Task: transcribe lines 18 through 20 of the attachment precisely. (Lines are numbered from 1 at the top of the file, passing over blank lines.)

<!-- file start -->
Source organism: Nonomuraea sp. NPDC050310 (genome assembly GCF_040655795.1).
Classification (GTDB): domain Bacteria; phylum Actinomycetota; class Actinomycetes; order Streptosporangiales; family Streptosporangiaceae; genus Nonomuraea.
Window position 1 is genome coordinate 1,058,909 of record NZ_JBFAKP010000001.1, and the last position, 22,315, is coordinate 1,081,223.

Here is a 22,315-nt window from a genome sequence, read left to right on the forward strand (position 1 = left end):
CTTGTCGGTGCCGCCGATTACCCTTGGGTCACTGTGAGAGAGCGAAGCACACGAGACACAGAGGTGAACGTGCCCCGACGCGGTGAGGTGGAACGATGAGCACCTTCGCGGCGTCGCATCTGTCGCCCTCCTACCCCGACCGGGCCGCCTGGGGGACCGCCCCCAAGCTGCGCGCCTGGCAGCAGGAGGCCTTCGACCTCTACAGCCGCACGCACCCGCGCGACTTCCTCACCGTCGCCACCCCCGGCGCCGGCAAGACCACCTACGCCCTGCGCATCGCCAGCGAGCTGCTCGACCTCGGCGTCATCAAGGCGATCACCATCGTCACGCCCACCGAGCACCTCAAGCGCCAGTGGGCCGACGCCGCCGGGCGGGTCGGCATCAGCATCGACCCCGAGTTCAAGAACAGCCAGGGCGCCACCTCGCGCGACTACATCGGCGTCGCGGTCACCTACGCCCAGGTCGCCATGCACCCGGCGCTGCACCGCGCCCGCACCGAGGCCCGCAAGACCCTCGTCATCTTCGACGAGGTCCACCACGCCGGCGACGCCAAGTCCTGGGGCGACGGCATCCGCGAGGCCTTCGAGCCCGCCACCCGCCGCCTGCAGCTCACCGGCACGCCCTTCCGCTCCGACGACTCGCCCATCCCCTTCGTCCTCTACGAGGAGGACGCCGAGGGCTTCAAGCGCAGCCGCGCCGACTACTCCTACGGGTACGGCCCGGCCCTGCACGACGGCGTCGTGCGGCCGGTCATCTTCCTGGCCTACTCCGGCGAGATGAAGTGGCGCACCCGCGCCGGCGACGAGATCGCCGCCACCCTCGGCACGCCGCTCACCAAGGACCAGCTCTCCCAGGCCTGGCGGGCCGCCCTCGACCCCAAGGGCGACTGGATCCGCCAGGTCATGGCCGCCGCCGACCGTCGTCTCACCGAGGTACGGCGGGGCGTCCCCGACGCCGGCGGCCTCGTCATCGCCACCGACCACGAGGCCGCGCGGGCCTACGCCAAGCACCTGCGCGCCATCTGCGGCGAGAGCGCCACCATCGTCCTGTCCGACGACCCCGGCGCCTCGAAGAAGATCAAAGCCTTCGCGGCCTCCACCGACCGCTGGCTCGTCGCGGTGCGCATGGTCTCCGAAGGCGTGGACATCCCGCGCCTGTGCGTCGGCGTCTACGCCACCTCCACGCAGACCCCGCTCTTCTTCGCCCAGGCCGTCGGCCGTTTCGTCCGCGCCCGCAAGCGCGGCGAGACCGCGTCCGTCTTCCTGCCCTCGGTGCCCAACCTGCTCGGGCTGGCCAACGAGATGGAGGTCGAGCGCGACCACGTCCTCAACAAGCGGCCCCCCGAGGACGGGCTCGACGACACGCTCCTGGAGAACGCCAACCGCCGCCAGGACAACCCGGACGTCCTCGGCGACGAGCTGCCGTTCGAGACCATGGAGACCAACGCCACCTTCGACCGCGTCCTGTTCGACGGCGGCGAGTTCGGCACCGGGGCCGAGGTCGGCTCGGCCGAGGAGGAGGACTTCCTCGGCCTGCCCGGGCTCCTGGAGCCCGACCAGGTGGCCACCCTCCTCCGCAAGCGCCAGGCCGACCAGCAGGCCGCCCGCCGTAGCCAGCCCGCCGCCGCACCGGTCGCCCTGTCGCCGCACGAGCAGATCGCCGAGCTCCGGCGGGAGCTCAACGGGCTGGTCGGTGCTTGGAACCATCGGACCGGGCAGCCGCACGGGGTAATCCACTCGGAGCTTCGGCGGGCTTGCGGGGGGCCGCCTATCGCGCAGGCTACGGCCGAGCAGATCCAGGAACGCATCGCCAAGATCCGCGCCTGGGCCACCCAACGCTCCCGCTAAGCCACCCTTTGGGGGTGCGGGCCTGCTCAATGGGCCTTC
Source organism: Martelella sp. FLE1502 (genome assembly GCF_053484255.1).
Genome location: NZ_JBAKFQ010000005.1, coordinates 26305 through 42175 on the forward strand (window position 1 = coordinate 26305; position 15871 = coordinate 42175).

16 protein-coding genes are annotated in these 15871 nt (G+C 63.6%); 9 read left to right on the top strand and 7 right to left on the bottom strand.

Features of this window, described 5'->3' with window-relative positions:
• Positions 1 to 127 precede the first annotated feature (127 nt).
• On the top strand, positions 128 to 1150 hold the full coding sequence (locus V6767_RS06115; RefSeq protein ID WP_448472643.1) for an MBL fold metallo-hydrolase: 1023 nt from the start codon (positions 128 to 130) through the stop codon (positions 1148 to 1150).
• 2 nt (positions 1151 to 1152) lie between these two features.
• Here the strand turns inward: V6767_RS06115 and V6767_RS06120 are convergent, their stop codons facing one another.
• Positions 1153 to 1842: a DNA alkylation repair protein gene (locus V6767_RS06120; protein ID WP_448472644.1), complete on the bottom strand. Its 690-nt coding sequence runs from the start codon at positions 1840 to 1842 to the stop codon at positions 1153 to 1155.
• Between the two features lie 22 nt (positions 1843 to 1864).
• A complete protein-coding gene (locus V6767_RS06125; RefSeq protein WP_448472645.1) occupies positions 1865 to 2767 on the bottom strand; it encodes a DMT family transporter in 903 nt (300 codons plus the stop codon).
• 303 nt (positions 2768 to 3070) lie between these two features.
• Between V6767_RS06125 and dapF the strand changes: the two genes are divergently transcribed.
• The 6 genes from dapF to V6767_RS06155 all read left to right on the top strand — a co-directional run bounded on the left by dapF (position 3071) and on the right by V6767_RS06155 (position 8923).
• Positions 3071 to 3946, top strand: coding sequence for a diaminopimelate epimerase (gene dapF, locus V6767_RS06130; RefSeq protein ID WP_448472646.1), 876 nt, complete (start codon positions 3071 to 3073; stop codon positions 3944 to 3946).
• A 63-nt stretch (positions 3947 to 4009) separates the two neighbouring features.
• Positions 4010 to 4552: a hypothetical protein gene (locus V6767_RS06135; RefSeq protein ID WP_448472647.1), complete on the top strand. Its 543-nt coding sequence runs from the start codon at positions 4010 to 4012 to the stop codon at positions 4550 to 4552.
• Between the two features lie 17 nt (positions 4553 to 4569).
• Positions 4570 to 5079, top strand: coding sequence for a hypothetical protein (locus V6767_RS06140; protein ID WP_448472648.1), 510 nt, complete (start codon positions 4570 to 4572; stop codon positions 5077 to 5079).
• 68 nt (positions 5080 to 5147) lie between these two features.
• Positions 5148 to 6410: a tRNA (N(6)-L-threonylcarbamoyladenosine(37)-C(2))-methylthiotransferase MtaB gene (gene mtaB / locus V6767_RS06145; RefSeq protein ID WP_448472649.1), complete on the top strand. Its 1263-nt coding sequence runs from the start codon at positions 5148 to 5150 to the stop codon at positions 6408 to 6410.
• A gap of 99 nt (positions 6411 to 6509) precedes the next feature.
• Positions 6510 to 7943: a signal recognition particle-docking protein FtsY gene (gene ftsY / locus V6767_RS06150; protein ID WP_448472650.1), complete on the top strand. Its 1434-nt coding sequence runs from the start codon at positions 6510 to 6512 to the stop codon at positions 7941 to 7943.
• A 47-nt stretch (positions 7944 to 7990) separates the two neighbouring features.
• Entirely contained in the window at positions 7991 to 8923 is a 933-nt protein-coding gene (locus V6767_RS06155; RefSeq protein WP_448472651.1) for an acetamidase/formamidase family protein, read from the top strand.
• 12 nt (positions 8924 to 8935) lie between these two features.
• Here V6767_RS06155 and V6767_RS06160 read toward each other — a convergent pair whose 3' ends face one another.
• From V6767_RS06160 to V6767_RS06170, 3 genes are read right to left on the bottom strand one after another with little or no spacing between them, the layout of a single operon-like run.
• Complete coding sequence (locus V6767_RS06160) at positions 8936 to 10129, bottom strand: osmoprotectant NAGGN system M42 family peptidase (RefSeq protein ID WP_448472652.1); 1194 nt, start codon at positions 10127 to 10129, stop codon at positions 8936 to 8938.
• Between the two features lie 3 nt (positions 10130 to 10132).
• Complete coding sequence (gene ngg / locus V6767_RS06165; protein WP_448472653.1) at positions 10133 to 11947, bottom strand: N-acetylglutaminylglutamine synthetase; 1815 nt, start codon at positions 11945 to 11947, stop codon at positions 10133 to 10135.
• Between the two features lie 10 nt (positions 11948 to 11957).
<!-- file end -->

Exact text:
• Between V6767_RS06125 and dapF the strand changes: the two genes are divergently transcribed.
• The 6 genes from dapF to V6767_RS06155 all read left to right on the top strand — a co-directional run bounded on the left by dapF (position 3071) and on the right by V6767_RS06155 (position 8923).
• Positions 3071 to 3946, top strand: coding sequence for a diaminopimelate epimerase (gene dapF, locus V6767_RS06130; RefSeq protein ID WP_448472646.1), 876 nt, complete (start codon positions 3071 to 3073; stop codon positions 3944 to 3946).